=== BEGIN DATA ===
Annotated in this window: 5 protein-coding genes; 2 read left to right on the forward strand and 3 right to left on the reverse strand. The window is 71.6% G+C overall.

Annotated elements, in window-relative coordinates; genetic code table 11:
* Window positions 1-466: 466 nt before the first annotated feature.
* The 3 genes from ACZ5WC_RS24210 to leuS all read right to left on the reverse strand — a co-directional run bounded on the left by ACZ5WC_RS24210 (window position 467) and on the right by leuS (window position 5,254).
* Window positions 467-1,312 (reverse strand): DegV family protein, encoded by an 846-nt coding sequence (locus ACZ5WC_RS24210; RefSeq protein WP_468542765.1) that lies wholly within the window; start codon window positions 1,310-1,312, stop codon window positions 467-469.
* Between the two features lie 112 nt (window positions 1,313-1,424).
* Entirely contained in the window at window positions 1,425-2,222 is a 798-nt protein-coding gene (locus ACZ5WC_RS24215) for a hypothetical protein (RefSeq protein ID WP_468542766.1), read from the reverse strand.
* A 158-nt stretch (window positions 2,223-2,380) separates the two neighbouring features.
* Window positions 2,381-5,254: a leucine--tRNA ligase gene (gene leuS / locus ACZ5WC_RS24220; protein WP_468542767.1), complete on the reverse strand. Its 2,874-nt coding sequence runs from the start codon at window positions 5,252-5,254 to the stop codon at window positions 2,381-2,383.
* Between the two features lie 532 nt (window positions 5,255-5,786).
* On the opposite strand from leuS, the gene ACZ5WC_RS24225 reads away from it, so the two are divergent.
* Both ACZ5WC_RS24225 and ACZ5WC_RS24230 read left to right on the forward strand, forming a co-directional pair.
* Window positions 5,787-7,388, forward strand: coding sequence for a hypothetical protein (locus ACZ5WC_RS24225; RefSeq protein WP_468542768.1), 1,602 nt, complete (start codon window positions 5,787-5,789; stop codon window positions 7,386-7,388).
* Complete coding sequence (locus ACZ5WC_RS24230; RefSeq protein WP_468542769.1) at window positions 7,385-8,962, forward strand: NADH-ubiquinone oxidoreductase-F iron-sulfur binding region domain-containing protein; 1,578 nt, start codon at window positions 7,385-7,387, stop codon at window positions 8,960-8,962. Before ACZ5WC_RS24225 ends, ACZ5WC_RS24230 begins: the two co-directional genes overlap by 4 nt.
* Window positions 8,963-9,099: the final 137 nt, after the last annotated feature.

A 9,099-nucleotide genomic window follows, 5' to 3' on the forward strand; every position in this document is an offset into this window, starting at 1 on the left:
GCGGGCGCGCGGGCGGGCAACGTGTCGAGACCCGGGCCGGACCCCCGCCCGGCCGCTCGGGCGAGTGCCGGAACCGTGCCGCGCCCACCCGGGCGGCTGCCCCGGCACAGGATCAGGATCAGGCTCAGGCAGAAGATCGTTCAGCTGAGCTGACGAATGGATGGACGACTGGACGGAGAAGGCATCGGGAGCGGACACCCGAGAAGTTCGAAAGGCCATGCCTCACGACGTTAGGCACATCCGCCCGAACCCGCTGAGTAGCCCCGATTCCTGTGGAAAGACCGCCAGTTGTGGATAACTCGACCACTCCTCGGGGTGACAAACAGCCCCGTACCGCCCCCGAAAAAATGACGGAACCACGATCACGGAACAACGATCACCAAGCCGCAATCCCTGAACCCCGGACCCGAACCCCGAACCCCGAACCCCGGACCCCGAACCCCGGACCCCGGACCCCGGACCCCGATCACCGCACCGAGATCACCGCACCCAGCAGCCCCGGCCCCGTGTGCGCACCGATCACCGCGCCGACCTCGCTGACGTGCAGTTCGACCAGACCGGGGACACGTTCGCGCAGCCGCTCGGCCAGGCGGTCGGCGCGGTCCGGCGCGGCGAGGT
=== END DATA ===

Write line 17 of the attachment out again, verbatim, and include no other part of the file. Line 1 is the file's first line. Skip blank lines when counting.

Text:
GCGGGCGCGCGGGCGGGCAACGTGTCGAGACCCGGGCCGGACCCCCGCCCGGCCGCTCGGGCGAGTGCCGGAACCGTGCCGCGCCCACCCGGGCGGCTGCCCCGGCACAGGATCAGGATCAGGCTCAGGCAGAAGATCGTTCAGCTGAGCTGACGAATGGATGGACGACTGGACGGAGAAGGCATCGGGAGCGGACACCCGAGAAGTTCGAAAGGCCATGCCTCACGACGTTAGGCACATCCGCCCGAACCCGCTGAGTAGCCCCGATTCCTGTGGAAAGACCGCCAGTTGTGGATAACTCGACCACTCCTCGGGGTGACAAACAGCCCCGTACCGCCCCCGAAAAAATGACGGAACCACGATCACGGAACAACGATCACCAAGCCGCAATCCCTGAACCCCGGACCCGAACCCCGAACCCCGAACCCCGGACCCCGAACCCCGGACCCCGGACCCCGGACCCCGATCACCGCACCGAGATCACCGCACCCAGCAGCCCCGGCCCCGTGTGCGCACCGATCACCGCGCCGACCTCGCTGACGTGCAGTTCGACCAGACCGGGGACACGTTCGCGCAGCCGCTCGGCCAGGCGGTCGGCGCGGTCCGGCGCGGCGAGGT